April 6, 2020.
SKOPJE – The U.S. Government has committed $1.1 million to mitigate the spread of the COVID-19 outbreak in North Macedonia. Through the U.S. Agency for International Development (USAID), the United States is providing these funds to the World Health Organization (WHO) and United Nations Children’s Fund – UNICEF to implement activities to support the country’s efforts to respond to the COVID-19.
USAID is closely coordinating with the Government of North Macedonia, international humanitarian partners, and other stakeholders to identify priority areas for investment.
“During this time of uncertainty and anxiety, working together is more important than ever,” said U.S. Ambassador to North Macedonia Kate Marie Byrnes. “I am confident that the support provided in this assistance package will make a substantial contribution in North Macedonia’s fight against COVID-19.”
Through this assistance, the U.S. government will support:
- Laboratory strengthening to prepare laboratory systems for large-scale testing of COVID-19.
- Surveillance and rapid response to enhance with case-finding and event-based surveillance for COVID-19. USAID also helps countries train and equip rapid-response teams to investigate cases and conduct contact tracing.
- Communications to help educate people on steps they can take to prevent and respond to the spread of the virus through country-specific media campaigns.
- Case management to strengthen clinical care while minimizing the risk of onwards transmission to others.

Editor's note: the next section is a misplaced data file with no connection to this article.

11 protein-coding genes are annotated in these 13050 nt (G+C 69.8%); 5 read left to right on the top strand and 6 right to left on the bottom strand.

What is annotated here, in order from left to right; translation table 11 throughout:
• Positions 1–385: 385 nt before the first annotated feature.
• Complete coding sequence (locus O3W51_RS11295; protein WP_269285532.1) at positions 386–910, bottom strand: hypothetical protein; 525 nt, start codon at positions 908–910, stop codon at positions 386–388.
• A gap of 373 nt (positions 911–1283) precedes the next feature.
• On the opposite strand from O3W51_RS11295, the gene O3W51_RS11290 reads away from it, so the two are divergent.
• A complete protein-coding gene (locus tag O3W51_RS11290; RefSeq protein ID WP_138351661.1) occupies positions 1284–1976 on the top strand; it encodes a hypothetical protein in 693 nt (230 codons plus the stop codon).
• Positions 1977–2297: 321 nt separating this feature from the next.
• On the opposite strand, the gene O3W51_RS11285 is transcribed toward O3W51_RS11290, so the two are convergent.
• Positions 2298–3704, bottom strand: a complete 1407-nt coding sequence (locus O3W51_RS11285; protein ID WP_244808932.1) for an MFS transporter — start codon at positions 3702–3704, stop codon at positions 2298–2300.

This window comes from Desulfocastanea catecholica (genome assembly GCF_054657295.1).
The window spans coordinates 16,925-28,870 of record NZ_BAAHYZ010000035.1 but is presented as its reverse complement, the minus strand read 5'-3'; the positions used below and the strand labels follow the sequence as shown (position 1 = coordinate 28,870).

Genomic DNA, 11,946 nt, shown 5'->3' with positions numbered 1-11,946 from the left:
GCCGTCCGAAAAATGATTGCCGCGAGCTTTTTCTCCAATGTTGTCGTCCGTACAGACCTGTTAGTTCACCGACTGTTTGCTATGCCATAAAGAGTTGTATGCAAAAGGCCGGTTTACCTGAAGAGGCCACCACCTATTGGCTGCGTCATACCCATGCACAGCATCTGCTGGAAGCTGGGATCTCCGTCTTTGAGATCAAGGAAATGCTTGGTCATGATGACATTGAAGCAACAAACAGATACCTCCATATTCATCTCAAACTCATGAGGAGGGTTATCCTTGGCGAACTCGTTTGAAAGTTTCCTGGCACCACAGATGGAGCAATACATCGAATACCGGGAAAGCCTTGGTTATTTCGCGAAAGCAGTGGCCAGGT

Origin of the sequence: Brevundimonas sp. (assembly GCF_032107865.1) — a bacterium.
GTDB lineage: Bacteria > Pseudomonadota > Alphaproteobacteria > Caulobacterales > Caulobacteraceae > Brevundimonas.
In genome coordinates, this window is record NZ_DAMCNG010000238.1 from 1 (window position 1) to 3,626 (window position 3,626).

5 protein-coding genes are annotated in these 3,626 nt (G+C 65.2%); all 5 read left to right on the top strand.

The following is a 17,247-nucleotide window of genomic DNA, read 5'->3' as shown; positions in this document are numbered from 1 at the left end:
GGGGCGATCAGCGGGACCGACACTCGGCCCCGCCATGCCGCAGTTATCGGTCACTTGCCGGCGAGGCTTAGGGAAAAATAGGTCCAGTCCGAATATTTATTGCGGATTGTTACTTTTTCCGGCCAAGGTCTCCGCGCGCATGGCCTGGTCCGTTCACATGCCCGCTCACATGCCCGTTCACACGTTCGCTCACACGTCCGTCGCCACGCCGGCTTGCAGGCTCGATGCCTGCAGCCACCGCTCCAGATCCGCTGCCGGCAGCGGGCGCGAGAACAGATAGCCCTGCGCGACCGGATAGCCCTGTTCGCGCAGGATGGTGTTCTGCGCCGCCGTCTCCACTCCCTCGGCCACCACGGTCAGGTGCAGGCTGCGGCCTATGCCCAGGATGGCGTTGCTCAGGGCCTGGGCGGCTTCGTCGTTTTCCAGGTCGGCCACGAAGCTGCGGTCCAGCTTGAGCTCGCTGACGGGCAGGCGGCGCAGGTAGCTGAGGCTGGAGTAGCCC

- Infection prevention and control to prevent and control infections in health-care facilities.
Over the past 20 years, the United States has invested nearly $11.5 million in health alone and more than $738 million in total assistance for North Macedonia making a positive difference for the citizens in a range of areas, including security, agriculture, civil society, economic development, job creation, women’s entrepreneurship, and education.
For decades, the United States has been the world’s largest provider of bilateral assistance in public health. Since 2009, American taxpayers have generously made available more than $100 billion dollars in health assistance and nearly $70 million in humanitarian assistance globally. This generosity is underscored by our contributions to several crucial multilateral partners, which includes U.S. contributions to WHO in 2019 exceeded $400 million, almost double the 2nd largest member state contribution. U.S. support to the UN Refugee Agency (UNHCR) is unmatched with nearly $1.7 billion contributed in 2019, because refugee populations are uniquely vulnerable to the COVID-19 pandemic. Support for the lifesaving activities of UNICEF has been an American priority for nearly 75 years, and U.S. contributions in 2019 totaled more than $700 million. Because an infectious-disease threat anywhere can be a threat everywhere, the United States calls on other donors to contribute to the global effort to combat COVID-19.